Limited Edition of 199 Giclee prints, ten Artist’s Proofs, and ten canvas reproductions (same dimensions)
Signed and numbered by the artist
Image Size: 16.5″ x 20.5″
Paper Size: 24″ x 26″
Central to the success of Fifth Air Force during the war in the Southwest Pacific was commanding general George C. Kenney’s mastery of long-range bombing operations. Well before April 1945, the 345th Bomb Group pushed their medium bombers to the limits of their range on minimum-altitude bombing operations, and great pride was taken by all squadrons at the destruction of distant Japanese bases. In April 1945, a number of exposed cargo ships were discovered to be at Saigon, in French Indochina. Medium bomber units from Thirteenth Air Force attempted strikes on the base but turned back before they could reach it, and Kenney, unhappy with the result, assigned the mission to a crack medium bomber group, the 345th, for April 28th.
The Air Apaches’ group commander at the time was Col. Chester Coltharp, who had a reputation for achieving the impossible. Coltharp was to lead the 501st and 499th Bomb Squadrons to bomb and strafe Japanese shipping targets just east of Saigon, about 30 miles up the Dong Nai River. Auxiliary fuel tanks were loaded aboard 15 B-25s at San Marcelino before they were taken south to a staging base at Puerto Princesa, 800 miles east of the Dong Nai. After an early morning departure, two 499th (Bats Outta Hell) B-25s left the formation with mechanical problems, leaving 13 aircraft to finish the strike. Colonel Coltharp, in the 501st B-25 “MY DUCHESS,” led them to landfall at Phan Thiet, about 100 miles WNW of Saigon. The plan was to join up with a P-38 fighter escort, then approach the target from the north and egress downriver, skirting the heavy defenses that protected Saigon. But when Coltharp and the other B-25 pilots made landfall, the P-38s were nowhere to be found. The bombers would have to go in alone.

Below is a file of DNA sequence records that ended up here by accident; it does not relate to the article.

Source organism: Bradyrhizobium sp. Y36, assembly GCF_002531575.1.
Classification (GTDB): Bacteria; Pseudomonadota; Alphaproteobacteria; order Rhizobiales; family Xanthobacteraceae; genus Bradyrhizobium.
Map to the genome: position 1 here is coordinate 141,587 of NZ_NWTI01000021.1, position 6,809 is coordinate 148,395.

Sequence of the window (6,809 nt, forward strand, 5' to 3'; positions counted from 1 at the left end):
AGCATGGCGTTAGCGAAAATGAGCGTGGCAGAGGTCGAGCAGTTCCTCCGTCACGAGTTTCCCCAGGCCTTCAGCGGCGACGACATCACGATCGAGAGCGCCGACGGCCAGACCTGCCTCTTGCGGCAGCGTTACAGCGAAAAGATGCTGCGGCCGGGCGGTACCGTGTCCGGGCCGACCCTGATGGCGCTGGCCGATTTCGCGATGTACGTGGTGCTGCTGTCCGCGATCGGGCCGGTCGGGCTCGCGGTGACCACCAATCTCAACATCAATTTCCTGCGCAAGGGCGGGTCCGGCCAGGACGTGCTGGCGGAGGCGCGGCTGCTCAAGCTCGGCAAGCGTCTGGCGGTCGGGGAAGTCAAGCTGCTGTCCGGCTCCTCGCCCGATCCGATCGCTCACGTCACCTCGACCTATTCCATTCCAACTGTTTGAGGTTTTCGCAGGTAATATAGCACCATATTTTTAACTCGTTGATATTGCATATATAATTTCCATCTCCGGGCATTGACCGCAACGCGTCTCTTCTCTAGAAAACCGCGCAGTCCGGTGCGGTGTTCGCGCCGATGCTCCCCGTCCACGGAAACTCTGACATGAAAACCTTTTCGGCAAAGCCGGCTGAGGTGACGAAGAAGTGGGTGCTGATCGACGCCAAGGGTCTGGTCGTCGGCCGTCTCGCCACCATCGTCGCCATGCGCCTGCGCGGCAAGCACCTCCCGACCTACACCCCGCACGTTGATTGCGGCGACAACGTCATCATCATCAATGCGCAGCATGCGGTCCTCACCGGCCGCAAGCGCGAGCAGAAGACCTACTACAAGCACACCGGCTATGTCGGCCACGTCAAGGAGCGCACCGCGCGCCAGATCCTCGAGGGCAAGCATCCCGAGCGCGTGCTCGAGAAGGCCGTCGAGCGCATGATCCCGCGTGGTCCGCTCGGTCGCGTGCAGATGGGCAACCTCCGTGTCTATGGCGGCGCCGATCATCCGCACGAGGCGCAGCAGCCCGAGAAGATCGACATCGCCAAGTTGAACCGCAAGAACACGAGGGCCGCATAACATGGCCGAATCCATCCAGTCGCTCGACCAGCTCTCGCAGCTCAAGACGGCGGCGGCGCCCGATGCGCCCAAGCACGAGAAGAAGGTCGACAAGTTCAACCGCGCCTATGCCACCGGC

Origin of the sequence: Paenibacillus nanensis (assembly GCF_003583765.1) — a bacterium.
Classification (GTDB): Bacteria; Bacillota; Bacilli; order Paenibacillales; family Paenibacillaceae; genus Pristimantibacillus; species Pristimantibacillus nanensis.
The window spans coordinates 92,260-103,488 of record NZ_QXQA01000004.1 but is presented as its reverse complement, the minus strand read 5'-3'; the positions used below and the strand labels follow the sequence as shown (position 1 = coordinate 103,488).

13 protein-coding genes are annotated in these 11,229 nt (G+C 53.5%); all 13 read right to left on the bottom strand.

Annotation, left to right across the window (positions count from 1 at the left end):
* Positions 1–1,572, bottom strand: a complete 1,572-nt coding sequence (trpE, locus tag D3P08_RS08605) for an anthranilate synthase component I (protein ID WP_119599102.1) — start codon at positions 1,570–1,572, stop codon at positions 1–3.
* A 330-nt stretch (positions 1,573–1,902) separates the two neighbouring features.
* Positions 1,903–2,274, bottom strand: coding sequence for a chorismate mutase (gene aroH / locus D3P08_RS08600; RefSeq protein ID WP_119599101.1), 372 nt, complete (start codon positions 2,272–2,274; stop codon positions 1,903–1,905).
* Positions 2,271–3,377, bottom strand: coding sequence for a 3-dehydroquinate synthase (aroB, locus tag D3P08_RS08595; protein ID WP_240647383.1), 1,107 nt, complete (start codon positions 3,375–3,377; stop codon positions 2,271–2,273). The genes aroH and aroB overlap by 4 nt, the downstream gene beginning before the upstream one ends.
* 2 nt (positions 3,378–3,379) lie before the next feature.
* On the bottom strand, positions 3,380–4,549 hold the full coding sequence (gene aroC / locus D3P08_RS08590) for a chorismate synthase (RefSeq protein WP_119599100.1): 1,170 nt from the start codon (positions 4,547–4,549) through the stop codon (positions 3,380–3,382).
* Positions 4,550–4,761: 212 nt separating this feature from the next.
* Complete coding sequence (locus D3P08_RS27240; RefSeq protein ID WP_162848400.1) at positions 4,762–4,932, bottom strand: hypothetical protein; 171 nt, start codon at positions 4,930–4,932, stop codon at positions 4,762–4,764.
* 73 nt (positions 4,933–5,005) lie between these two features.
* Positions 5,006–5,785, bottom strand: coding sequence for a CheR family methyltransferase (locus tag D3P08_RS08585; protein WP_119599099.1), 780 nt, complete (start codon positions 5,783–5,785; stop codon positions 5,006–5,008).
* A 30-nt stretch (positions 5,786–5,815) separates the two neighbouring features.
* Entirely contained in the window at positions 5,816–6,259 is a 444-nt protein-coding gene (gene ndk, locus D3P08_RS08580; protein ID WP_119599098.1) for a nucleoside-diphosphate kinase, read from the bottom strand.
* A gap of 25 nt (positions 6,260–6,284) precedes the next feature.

The primary objective of this anti-shipping strike was a 5800-ton freighter known to be anchored alongside a riverbank studded with flak guns. This ship was attacked by one of the youngest pilots in the 345th Group, 20 year-old 1/Lt. Ralph E. “Peppy” Blount, Jr. who was leading the 501st’s third flight. Blount’s aircraft, B-25J-11 #43-36199, is seen in the foreground having released its 500-pound bombs, one hitting the vessel amidships, another hitting the well deck and detonating, and the third landing long, exploding against the riverbank. Following Blount was his wingman, 2/Lt. Vernon M. Townley, Jr. His aircraft was hit by flak and set afire while approaching the target, but he still managed to line up on the ship and release his ordinance, only to be hit by another flak burst, causing his B-25 to snap-roll over and dive into the ground, killing all aboard. Blount’s #199, also hit by flak, continued to attack target vessels downriver, next shooting up a large sailing vessel, which left a seven-foot long piece of its mast embedded in the horizontal stabilizer. With substantial structural damage to his aircraft, Blount had to struggle for the next five hours to reach Palawan, 750 miles distant, which he did with only a few gallons of fuel left in the tanks. The 501st Bomb Squadron successfully attacked and destroyed the targets assigned to it but at a high price: three B-25s and their crews were lost on this mission. A Distinguished Unit Citation was awarded to the 501st for their bravery.